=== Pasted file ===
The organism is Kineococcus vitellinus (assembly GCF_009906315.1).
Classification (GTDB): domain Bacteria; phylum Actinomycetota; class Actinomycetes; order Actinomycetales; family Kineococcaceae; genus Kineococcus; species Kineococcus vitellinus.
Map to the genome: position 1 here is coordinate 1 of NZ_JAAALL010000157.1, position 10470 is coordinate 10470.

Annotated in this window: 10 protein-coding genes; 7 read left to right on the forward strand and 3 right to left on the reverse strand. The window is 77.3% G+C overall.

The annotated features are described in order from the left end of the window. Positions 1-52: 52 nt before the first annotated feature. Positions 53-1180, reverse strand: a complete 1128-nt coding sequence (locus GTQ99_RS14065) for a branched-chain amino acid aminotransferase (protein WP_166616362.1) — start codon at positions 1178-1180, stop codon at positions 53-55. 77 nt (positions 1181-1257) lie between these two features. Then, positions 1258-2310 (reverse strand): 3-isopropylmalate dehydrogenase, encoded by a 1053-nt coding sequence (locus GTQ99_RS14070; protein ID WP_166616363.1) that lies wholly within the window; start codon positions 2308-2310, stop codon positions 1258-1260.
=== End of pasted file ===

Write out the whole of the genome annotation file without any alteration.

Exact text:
The organism is Kineococcus vitellinus (assembly GCF_009906315.1).
Classification (GTDB): domain Bacteria; phylum Actinomycetota; class Actinomycetes; order Actinomycetales; family Kineococcaceae; genus Kineococcus; species Kineococcus vitellinus.
Map to the genome: position 1 here is coordinate 1 of NZ_JAAALL010000157.1, position 10470 is coordinate 10470.

Annotated in this window: 10 protein-coding genes; 7 read left to right on the forward strand and 3 right to left on the reverse strand. The window is 77.3% G+C overall.

The annotated features are described in order from the left end of the window. Positions 1-52: 52 nt before the first annotated feature. Positions 53-1180, reverse strand: a complete 1128-nt coding sequence (locus GTQ99_RS14065) for a branched-chain amino acid aminotransferase (protein WP_166616362.1) — start codon at positions 1178-1180, stop codon at positions 53-55. 77 nt (positions 1181-1257) lie between these two features. Then, positions 1258-2310 (reverse strand): 3-isopropylmalate dehydrogenase, encoded by a 1053-nt coding sequence (locus GTQ99_RS14070; protein ID WP_166616363.1) that lies wholly within the window; start codon positions 2308-2310, stop codon positions 1258-1260.